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Judge Sides with Parent Trigger Petition Effort to Turn Anaheim Elementary Campus into a Charter School

July 23, 2015

On July 16, an Orange County Superior Court Judge ruled in favor of a parent group – and against the Anaheim City School District – in a case involving a parent trigger petition aimed at converting Anaheim’s Palm Lane Elementary into a charter school.

In an article in the Orange County Register on July 17, staff writer Rebecca Kheel wrote:

A parent group’s petition to take over their elementary school and turn it into a charter school was done properly and can move forward, an Orange County Superior Court judge ruled.

“When I received the news, I’m crying for a little time,” said Cecilia Ochoa, a parent of two Palm Lane Elementary School students and one of the lead petitioners in what is believed to the first use of the so-called Parent Trigger Law in Orange County. “I’m so very happy, and all my community is happy too.”

Judge Andrew Banks ruled Thursday the Anaheim City School District board has 20 days to approve the parents’ petition and allow them to start soliciting and collecting charter school proposals. Calling the ruling “too fresh,” Anaheim school board president Bob Gardner said Friday he couldn’t comment on the possibility of an appeal, but said he hopes to work cooperatively with the parents.

The Palm Lane parents invoked the state’s Parent Empowerment Act, also known as the Parent Trigger Law, which allows parents of low-achieving schools to collect signatures to petition school boards to reform schools, including turning campuses into charter schools.

In January, parents and organizers turned in signatures they said represented 66 percent of the students. The group needed valid signatures from parents of more than half of the students.

But the school board in February voted unanimously to return the petition, mostly because it lacked enough valid signatures, district officials said at the time.

The district later filed a court motion asking that Palm Lane not be subjected to the Parent Trigger Law altogether, saying there are currently no evaluations available to measure schools’ academic performance. The state’s Academic Performance Index and the federal No Child left Behind Act are both suspended right now.

Anaheim Superintendent Linda Wagner said Friday the suit was meant to clarify the law for the district.

“The lawsuit and court decision should signal two clear messages throughout our state,” Wagner said in a written statement. “First, the Parent Trigger Law presents many ambiguities for local governing boards, which warrant the attention of the Legislature. Second, we believe this decision sends a clear message that more clear and collaborative communication with parent groups is of paramount importance.”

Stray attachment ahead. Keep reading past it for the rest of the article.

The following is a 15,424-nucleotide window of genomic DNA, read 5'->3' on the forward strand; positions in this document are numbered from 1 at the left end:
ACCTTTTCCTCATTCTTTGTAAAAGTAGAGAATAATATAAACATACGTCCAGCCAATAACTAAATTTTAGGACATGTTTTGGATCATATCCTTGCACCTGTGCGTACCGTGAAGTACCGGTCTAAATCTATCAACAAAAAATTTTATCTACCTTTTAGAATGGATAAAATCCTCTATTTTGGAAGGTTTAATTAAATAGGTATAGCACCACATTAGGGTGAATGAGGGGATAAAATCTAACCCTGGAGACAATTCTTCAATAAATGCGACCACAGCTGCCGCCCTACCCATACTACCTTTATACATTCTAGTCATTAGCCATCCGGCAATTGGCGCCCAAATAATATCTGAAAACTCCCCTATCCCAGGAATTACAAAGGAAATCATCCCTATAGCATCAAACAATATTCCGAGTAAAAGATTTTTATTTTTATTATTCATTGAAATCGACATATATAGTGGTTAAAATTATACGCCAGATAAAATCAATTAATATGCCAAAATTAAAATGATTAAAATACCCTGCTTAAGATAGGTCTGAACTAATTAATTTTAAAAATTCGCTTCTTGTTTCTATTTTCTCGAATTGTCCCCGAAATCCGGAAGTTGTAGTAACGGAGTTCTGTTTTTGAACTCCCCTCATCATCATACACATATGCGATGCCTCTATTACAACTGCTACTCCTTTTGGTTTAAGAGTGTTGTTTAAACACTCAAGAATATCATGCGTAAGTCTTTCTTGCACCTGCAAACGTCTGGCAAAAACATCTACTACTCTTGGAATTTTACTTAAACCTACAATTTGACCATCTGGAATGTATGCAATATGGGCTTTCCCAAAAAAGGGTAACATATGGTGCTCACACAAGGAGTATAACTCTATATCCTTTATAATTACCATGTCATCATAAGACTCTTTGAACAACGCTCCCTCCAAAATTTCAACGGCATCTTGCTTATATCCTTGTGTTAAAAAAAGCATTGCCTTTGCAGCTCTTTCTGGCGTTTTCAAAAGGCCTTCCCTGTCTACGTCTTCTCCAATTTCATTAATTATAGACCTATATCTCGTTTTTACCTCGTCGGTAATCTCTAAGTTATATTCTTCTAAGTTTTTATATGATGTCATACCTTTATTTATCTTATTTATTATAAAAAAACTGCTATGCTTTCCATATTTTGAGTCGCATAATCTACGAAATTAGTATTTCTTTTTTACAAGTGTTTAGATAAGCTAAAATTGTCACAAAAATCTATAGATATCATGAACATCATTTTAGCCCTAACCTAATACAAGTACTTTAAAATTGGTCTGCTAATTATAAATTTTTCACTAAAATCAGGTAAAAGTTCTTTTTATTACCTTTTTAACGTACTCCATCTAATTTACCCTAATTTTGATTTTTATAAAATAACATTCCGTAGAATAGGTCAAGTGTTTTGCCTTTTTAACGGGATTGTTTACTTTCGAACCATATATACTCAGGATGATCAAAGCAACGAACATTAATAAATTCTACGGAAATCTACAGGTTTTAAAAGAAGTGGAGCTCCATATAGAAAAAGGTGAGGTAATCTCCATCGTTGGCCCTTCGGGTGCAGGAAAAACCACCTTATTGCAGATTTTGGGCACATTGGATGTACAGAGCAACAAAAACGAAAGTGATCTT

Just because the state is not currently measuring adequate yearly progress, Judge Banks wrote, that does not mean the school isn’t subject to the law. Instead, he said, Palm Lane’s status was frozen at the state’s last measurement.

Palm Lane ranked near the bottom of the district in the state’s Academic Performance Index scores. About 38 percent of students passed state English tests, while 54 percent passed the math tests, according to 2013 state results.

In regard to whether the petition had enough valid signatures, Banks said the district employee who verified the signatures tried her best, but did not have proper training. His review found at least 11 more valid signatures than the parents needed.

“The deficiencies in the process used were substantial; so substantial that it made it an unreasonable, arbitrary, capricious and unfair process,” he wrote of the district’s verification process.

Anaheim school board president Gardner said he believes the district’s process was fair, but that he hopes the district and the parents can have a good working relationship moving forward.

“I feel like we tried our best to honor the law and still feel that the process that counted the votes was straightforward and without prejudice,” he said. “Moving forward, I hope we’re able to work harmoniously with the parents.”

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Senate Minority Leader Bob Huff (R-San Dimas) congratulated both students and parents connected with the Palm Lane Elementary School Parent Trigger case. “Justice prevailed in this instance,” said Senator Huff following the ruling. “This is a complete win for the students and parents who demanded change at an underperforming school and stood up against union bullies and district delay tactics. The ruling sends a clear signal to all school districts in California: Clean up your act because the parent trigger process is here to stay.”

“I’m pleased that Judge Banks also found that the district did not work with the parents during the parent trigger process, even though state law clearly requires them to do just that,” said Senator Huff.

Senator Huff represents the 29th Senate District covering portions of Los Angeles, Orange and San Bernardino Counties.

Source:  Orange County Register, Office of Sen. Bob Huff.



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